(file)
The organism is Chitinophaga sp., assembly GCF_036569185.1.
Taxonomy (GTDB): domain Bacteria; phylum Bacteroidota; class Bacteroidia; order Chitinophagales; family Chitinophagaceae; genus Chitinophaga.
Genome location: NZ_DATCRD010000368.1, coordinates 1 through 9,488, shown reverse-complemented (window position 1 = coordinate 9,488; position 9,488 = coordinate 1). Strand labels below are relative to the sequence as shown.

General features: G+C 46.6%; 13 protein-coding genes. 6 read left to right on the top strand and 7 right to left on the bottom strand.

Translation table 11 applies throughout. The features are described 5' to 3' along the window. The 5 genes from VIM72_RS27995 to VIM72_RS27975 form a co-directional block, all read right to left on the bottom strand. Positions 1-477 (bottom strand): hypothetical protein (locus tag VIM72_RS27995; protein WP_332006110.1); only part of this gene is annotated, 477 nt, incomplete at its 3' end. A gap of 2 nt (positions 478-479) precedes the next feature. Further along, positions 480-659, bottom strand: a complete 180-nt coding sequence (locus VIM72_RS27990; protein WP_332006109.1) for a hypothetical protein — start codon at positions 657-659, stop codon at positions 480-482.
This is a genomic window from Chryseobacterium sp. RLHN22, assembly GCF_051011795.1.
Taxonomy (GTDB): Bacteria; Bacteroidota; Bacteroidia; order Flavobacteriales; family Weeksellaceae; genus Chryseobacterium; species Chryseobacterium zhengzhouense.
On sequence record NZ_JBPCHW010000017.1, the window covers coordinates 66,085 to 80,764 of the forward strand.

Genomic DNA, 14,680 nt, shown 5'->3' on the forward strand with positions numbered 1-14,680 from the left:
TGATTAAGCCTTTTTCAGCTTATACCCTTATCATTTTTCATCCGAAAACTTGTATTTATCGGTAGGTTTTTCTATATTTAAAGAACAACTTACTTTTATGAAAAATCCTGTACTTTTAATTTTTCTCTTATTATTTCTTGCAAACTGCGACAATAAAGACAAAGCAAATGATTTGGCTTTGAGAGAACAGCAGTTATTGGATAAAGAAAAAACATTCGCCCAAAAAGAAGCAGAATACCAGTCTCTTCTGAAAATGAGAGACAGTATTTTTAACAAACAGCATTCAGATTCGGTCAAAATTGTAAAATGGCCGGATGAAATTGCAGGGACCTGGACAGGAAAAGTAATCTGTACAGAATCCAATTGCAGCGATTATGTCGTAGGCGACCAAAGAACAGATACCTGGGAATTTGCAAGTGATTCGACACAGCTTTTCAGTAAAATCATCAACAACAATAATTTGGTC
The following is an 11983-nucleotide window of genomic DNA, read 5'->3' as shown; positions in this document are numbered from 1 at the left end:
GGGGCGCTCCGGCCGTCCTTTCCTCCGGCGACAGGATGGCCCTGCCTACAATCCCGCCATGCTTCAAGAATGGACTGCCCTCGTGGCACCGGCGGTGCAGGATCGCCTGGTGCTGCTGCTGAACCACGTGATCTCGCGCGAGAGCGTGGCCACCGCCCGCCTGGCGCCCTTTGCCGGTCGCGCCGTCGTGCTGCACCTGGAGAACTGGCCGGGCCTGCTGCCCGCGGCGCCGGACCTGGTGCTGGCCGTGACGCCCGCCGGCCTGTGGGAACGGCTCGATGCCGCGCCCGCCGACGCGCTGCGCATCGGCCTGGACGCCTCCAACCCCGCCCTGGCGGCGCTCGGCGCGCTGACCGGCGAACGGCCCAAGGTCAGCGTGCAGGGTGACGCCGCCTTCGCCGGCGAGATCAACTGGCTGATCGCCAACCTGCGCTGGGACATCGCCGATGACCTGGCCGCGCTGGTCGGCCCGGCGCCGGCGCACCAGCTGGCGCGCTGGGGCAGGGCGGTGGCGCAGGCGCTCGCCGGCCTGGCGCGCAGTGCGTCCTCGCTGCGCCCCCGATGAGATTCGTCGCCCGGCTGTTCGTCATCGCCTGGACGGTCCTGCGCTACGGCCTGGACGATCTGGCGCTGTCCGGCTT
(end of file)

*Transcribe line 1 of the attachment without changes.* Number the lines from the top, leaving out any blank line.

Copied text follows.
The organism is Chitinophaga sp., assembly GCF_036569185.1.